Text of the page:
AREAS FAO WORKS IN

AGRICULTURE AND CONSUMER PROTECTION DEPARTMENT

  • Animal Production and Health Division
  • Nutrition and Consumer Protection Division
  • Plant Production and Protection Division
  • Rural Infrastructure and Agro-Industries Division
  • Joint FAO/IAEA Division of Nuclear Techniques in Food and Agriculture

ECONOMIC AND SOCIAL DEVELOPMENT DEPARTMENT

  • Agricultural Development Economics Division
  • Statistics Division Trade and Markets Division
  • Gender, Equity and Rural Employment Division

FISHERIES AND AQUACULTURE DEPARTMENT

  • Fisheries and Aquaculture Policy and Economics Division
  • Fisheries and Aquaculture Resources Use and Conservation Division

FORESTRY DEPARTMENT

  • Forest Economics, Policy and Products Division
  • Forest Assessment, Management and Conservation Division

NATURAL RESOURCES MANAGEMENT AND ENVIRONMENT DEPARTMENT

  • Climate, Energy and Tenure Division Land and Water Division

TECHNICAL COOPERATION DEPARTMENT

  • Policy and Programme Development Support Division
  • Emergency Operations and Rehabilitation Division
  • Investment Centre Division

Food and agriculture organization in India

Food and Agriculture Organization

India has come a long way since 1945 when it became one of the founding members of Food and Agriculture Organization as a low-income food-deficient country. Today the country is not only self-sufficient in rice and wheat, it also exports a range of food products. Moreover, at any given time India has up to 60 million tons of food grain buffer stocks. In this journey of success, FAO has been a staunch partner since 1948, when Food and Agriculture Organization operations in India first began.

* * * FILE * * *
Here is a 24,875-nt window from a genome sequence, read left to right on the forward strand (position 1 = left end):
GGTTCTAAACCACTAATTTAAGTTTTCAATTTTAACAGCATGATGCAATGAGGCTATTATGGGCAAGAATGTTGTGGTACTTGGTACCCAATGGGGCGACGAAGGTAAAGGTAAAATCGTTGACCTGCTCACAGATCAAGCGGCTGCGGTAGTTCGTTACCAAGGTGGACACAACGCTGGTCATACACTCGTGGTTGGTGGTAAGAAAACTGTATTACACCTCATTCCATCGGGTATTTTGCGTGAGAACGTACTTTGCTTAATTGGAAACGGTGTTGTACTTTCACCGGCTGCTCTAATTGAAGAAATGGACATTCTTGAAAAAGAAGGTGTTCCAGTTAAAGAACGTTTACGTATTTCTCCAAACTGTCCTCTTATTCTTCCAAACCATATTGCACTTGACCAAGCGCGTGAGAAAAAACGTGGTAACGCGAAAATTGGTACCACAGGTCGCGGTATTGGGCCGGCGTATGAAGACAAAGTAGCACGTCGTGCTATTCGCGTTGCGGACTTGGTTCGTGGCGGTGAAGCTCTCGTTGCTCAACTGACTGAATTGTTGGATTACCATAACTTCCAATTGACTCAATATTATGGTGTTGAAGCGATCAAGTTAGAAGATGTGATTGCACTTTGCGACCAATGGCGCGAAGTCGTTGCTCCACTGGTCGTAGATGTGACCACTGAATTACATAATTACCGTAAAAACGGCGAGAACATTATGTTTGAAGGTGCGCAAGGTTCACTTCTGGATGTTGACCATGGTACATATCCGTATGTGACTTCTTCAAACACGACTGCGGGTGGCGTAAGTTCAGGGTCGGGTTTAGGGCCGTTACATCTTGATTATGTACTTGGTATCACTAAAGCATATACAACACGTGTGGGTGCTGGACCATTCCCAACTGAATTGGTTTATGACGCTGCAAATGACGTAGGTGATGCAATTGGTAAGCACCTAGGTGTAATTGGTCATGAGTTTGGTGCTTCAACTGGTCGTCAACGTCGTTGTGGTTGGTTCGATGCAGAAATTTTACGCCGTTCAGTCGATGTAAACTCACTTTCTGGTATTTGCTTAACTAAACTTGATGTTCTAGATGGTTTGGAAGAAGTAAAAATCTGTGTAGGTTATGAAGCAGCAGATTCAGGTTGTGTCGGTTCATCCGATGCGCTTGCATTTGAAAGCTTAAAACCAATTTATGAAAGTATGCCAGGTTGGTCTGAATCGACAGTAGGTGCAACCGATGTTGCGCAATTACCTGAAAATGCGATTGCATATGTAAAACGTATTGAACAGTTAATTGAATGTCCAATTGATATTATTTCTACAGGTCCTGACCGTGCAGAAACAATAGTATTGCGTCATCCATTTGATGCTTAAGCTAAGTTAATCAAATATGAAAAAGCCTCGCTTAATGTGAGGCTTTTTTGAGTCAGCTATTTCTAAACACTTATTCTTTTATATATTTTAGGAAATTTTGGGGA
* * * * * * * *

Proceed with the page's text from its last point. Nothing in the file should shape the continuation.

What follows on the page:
For a country as large as India it is inevitable that FAO’s investments in dollar terms cannot match up to the size of Government’s investments in agricultural development. Yet, in terms of technical inputs, FAO has made a significant contribution. In the words of M.S Swaminathan, “world renowned agricultural scientist, FAO has played a catalytic role in India’s progress in the areas of crop and animal production and food security.” With its global experience, FAO has provided key policy and technical inputs in a range of areas involving the food and farm sectors.

From 50 million tons in 1950, India’s food grain production rose more than five times, to over 257 million tons in 2014-15. Oilseeds production is expected to reach 40 MT this year. India is the world’s largest milk producer, producing over 130 million tons annually. The dairy sector is also one of the largest employers of rural people, especially women. With an annual production of over 10 million tons, India ranks second in global fish production and aquaculture, next only to China. There remains a huge potential in marine, inland and brackish water segments. Development of water resources for irrigation has underpinned crop production. However, water scarcity and falling water tables have been a key concern in recent years. Fortunately, the importance of judicious use of water is being increasingly recognised.

Over the years, the work of Food and Agriculture Organization in India has gone well beyond the realm of food production, covering issues like access to food and nutrition, livelihoods, rural development and sustainable agriculture. With the looming impact of climate change and outbreaks of new strains of pests the work of FAO has become even more complex, making it an important knowledge partner to assist the country with informed decision-making. At the same time, India also adds great value to FAO work, providing technical expertise to other countries, also acting as an important source of development lessons.